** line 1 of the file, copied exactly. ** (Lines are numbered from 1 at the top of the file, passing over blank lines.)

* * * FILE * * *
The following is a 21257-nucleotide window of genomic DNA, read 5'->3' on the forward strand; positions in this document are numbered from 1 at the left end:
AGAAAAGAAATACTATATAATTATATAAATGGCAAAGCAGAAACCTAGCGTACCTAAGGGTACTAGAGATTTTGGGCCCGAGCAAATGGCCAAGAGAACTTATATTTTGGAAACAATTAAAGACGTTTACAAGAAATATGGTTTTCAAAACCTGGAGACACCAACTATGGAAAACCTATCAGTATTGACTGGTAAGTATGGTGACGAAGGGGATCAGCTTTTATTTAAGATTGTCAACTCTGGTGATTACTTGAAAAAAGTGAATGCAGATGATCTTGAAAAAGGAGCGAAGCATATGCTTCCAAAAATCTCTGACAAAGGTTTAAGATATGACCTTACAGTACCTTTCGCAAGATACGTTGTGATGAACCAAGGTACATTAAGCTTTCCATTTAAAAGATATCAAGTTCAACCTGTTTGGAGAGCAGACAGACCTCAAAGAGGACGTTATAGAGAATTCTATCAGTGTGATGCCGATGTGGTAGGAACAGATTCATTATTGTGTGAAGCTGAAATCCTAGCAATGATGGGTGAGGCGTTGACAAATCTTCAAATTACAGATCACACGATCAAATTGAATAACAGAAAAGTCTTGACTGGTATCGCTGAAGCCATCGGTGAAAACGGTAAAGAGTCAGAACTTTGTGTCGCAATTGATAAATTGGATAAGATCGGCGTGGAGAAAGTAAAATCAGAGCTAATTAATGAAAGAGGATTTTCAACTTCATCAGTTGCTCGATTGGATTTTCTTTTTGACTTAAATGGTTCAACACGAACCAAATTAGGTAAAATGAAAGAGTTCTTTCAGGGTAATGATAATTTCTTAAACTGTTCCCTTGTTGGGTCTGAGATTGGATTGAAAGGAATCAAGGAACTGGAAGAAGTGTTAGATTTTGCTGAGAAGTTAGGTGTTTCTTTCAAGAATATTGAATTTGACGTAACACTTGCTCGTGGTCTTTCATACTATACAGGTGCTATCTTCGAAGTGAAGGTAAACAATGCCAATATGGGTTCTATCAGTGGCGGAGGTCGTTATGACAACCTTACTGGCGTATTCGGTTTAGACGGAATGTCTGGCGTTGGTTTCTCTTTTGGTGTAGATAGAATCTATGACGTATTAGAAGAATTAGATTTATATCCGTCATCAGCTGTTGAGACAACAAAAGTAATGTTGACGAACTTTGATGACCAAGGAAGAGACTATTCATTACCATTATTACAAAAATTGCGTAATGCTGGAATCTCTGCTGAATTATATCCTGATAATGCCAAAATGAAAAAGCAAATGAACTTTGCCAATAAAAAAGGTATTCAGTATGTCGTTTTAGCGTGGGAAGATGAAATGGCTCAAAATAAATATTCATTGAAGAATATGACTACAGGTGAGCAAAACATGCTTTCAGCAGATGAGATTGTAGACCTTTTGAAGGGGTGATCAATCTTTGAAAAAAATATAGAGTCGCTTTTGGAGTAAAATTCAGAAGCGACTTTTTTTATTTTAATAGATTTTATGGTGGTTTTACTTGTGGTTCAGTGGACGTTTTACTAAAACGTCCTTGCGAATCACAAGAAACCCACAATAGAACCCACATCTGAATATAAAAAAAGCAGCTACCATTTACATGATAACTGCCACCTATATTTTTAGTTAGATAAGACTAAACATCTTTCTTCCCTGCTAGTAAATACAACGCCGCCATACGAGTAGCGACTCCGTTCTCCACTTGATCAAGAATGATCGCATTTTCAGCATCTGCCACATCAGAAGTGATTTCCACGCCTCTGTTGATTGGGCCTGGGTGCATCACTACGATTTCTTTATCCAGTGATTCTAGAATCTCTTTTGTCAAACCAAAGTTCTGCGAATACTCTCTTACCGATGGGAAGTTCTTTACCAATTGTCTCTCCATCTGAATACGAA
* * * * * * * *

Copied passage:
The following is a 21257-nucleotide window of genomic DNA, read 5'->3' on the forward strand; positions in this document are numbered from 1 at the left end: